Arsenal's win against Sunderland at the weekend was not just a showcase of new signing Mesut Ozil. It was also a further sign that Arsenal are no longer the pushovers they once were.
The 3-1 victory over a physical Black Cats side capped Arsenal's ninth successive away victory in all competitions.
Starting with an astonishing 2-0 away win to eventual German treble winners Bayern Munich in the Allianz Arena, Arsenal have won every game away from home spanning a six month period.
More impressively, this run has seen them score 18 goals whilst conceding only three - of which two came from the penalty spot.
All of this adds up to a team that feels like they can win anywhere away from home.
Arsene Wenger confirmed as much in his pre-match press conference ahead Arsenal's Champions League opener against Marseille.
He told reporters: "Overall, I believe even last season we had a decent away record and from that moment you think, 'If we can go to Munich and win, why not anywhere else?'"
But how far can this newfound confidence take them in this season's Champions League?
If they can repeat anything like the heroics they displayed in the Allianz Arena, we could see them go all the way.
The current team echoes the achievements of the 2005/06 squad, who made it all the way to the final before losing to Barcelona in Paris.
Arsenal's back four has something special. Although lacking in depth, the close knit relationship Laurent Koscielny, Per Mertesacker and Thomas Vermaelen obviously share shows they are willing to work for each other.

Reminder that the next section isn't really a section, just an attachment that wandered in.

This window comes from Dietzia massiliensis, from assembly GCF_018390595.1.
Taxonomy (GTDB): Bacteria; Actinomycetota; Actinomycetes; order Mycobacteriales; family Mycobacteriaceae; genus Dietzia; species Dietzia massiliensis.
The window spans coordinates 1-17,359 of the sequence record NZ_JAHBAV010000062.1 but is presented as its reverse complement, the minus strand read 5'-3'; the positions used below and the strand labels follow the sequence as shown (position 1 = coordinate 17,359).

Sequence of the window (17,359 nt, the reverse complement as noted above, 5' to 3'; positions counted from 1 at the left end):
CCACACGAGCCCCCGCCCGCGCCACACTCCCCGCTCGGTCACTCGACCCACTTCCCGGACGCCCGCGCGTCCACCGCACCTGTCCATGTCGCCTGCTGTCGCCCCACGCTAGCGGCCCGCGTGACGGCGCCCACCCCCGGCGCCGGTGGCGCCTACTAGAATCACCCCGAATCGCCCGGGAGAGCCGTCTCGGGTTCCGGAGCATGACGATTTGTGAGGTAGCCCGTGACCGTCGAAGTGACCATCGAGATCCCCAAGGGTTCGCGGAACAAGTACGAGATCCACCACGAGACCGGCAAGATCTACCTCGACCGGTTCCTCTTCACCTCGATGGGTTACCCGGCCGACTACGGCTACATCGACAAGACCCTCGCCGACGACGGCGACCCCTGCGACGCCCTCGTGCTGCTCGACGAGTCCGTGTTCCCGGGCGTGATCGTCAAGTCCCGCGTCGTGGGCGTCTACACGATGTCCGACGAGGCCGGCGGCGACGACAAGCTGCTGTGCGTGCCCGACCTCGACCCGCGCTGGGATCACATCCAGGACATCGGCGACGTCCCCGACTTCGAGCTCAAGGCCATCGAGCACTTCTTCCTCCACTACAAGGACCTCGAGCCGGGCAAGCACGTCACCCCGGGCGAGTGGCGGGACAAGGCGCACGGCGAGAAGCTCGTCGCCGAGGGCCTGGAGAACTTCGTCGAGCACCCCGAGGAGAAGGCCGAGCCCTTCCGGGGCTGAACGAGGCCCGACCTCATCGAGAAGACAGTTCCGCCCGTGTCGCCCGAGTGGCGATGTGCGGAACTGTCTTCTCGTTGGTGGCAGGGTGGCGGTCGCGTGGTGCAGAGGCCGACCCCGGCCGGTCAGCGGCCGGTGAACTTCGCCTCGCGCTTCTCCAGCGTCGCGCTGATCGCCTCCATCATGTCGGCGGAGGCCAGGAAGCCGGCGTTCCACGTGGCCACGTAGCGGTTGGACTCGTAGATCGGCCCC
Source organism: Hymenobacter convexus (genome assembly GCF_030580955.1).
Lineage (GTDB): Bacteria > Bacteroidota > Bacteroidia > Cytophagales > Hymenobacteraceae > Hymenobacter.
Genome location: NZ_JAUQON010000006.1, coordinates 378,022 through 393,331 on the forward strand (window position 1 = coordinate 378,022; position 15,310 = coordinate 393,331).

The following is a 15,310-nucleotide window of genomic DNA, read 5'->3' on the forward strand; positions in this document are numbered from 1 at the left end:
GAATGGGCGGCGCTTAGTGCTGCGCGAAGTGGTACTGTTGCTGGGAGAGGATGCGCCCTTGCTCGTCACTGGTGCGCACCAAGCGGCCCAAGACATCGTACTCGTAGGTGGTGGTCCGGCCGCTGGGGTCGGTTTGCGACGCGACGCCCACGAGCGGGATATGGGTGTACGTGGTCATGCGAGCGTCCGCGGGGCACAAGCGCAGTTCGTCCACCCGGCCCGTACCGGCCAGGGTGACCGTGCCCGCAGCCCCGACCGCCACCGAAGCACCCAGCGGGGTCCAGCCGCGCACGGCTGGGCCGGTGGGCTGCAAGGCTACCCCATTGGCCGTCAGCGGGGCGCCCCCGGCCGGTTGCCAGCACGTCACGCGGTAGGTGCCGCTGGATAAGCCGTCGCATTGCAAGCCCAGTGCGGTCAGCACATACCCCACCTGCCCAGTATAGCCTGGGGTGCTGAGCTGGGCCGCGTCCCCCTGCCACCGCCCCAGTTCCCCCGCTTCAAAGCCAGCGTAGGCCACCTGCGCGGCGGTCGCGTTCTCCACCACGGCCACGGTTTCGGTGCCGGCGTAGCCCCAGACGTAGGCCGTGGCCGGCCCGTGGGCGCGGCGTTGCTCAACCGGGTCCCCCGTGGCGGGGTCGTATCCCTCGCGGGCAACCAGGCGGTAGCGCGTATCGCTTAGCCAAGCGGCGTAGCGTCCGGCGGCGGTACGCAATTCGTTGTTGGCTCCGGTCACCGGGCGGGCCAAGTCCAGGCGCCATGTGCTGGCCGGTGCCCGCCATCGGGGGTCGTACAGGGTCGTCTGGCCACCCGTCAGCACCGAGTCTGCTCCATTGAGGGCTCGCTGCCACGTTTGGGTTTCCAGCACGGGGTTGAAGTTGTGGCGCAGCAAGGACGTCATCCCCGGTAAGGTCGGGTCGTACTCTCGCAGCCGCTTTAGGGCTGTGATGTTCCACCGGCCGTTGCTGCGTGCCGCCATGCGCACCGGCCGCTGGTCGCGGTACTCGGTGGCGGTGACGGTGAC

The partnership between Kolo Toure and Sol Campbell was crucial in Arsenal's run to the final, which saw them concede just two goals before meeting Barcelona in the final.
Impressively, neither of these two goals came in the knockout phases as Arsenal mustered up six consecutive clean sheets against Real Madrid, Juventus and Villarreal.
Mertersacker and Koscielny, who conceded just five goals in Arsenal's last 11 game last season, can repeat their heroics.
With Wojciech Szczesny growing in stature, he can inspire the clean sheets away from home, as Jens Lehmann did, that virtually guarantee a win over two legs.
Up front, Arsenal's Olivier Giroud and Aaron Ramsey have looked like a new players this season. Both have been influential in every Arsenal game so far and they can provide the creativity to score the vital goals in the knockout rounds.
Mesut Ozil will undoubtedly be the linchpin in the side, much like Thierry Henry was in 2006. Henry provided inspiration when a victory looked unlikely and Ozil is capable of conjuring some magic out of nowhere.
So out of the darkness, Arsenal have found some light. Their fragility away from home is in the distant past. If they can carry that form in to the Champions League, Arsenal fans could be seeing the biggest trophy in club football heading to the Emirates.
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